What is a Coagulase Test?

It is a procedure that differentiates Staphylococcus aureus from other Coagulase negative Staphylococci. A coagulase is an enzyme-like protein that converts fibrinogen to fibrin causing the plasma to clot.

The Staphylococcus aureus bacteria produce two forms of coagulase: the bound and free coagulase.

principles of coagulase test

Picture 1 : The principles of coagulase test.

Image source : slideplayer.com

What is the difference between them?

  • Bound coagulase – It bounds to the cell wall of the organism and directly reacts with the fibrinogen causing the cells to clump when the bacterial suspension is mixed with plasma.
  • Free coagulase – It uses a modified thrombin molecule in the form of plasma coagulase-reacting factor which reacts to fibrinogen thereby resulting in a fibrin clot. (1, 2, 3, and 4)

Coagulase test purpose

The primary purpose of the coagulase test is to find out if a particular bacterium produces coagulase, which is an enzyme that can coagulate rabbit plasma into a solid clot. (3, 4)

Coagulase test can be done in two ways: slide and tube coagulase test.

#1 – Slide Coagulase Test

slide coagulase test

Picture 2 : A slide coagulase test; one slide is negative and the other one has clumping which indicates a positive coagulase test.

Image source : blogspot.com

glass slide coagulase test

(The actual glass slide coagulase test; one is completely smooth while the other has visible clumping indicative of a positive coagulase test.)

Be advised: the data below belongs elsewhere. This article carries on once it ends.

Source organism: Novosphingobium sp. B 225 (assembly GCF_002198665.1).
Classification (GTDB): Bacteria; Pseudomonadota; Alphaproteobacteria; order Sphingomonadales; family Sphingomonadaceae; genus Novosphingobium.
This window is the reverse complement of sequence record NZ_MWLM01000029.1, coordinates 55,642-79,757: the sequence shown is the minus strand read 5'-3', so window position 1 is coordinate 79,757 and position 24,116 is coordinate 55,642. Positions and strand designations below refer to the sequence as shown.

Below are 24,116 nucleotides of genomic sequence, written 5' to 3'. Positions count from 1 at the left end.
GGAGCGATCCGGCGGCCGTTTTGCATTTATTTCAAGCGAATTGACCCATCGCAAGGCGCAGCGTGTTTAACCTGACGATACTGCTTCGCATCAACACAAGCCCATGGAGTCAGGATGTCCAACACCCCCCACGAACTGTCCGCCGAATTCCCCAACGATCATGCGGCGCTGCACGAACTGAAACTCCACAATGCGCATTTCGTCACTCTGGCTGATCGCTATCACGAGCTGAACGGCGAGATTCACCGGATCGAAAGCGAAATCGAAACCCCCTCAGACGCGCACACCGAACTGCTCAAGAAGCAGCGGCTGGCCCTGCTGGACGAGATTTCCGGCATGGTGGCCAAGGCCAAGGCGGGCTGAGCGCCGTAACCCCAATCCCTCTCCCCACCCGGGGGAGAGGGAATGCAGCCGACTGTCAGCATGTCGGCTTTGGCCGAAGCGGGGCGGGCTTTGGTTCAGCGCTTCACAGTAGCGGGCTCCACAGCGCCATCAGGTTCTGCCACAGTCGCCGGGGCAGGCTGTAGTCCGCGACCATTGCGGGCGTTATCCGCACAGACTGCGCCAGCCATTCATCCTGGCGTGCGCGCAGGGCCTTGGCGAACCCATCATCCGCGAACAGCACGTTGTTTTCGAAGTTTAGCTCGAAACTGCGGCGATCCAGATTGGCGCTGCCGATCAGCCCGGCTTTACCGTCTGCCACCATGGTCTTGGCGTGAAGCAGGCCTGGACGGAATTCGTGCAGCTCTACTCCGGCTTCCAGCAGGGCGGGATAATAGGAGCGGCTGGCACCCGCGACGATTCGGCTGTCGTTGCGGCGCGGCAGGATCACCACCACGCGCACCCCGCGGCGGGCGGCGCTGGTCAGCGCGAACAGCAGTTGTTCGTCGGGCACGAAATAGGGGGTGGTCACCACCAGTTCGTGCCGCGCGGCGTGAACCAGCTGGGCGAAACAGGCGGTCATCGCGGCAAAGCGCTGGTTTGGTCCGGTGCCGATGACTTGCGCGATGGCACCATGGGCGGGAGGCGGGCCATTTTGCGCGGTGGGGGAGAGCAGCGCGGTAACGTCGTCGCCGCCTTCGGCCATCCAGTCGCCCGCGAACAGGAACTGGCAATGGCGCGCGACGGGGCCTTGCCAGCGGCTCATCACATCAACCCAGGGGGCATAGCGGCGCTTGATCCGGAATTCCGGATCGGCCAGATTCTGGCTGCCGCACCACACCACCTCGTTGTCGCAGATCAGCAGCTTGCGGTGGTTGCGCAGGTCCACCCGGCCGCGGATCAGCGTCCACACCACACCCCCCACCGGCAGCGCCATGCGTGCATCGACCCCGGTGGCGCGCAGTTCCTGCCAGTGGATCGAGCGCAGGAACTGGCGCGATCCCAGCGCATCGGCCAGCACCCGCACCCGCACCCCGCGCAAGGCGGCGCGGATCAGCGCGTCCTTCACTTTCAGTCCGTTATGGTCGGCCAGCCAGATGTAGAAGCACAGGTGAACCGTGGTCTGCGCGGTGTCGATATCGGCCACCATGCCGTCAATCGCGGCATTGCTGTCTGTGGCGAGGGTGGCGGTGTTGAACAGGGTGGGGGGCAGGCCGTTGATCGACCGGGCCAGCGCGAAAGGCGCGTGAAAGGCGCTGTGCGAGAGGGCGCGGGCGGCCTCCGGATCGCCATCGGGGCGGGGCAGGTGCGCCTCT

It detects bound coagulase or clumping factor (cell-bound coagulase). The clumping factor is the one responsible for directly converting fibrinogen to fibrin causing agglutination.

If agglutination is present, it means that there is a positive Staphylococcus aureus. (4, 5)

How it is done?

  • Emulsify the colony of Staphylococcus in a drop of water.
  • Place on a clean and grease-free glass slide.
  • Get an inoculating wire, dip in a flame and allow to cool.
  • Dip the inoculating wire into the undiluted plasma.
  • Withdraw the wire and stir the adhering traces of plasma into the glass slide with Staphylococcal suspension.
  • Make a similar suspension of both controlled positive and negative strains, flame the inoculating wire, and repeat the process but this time in the control suspensions. (5, 6, and 7)


  • Positive – The test is positive if you see a coarse clumping of cocci within 10 seconds.
  • Negative – The test is negative if there is no clumping or any reactions within 10 seconds. (6, 7)

What to keep in mind?

  • The slide coagulase test identifies S. aureus but it does have some limitations.
  • Some strains of Staphylococcus aureus and MRSA may test negative for slide coagulase test.
  • Some species of negative Staphylococcus may test positive. Therefore, coagulase negative slides must undergo another coagulase test but this time in the form of a tube to confirm the result. (6, 7, and 8)

#2 – Tube Coagulase Test

Tube Coagulase Test

(It shows a coagulase test in a test tube with one test tube showing positive result and the other showing a negative result.)

positive coagulase test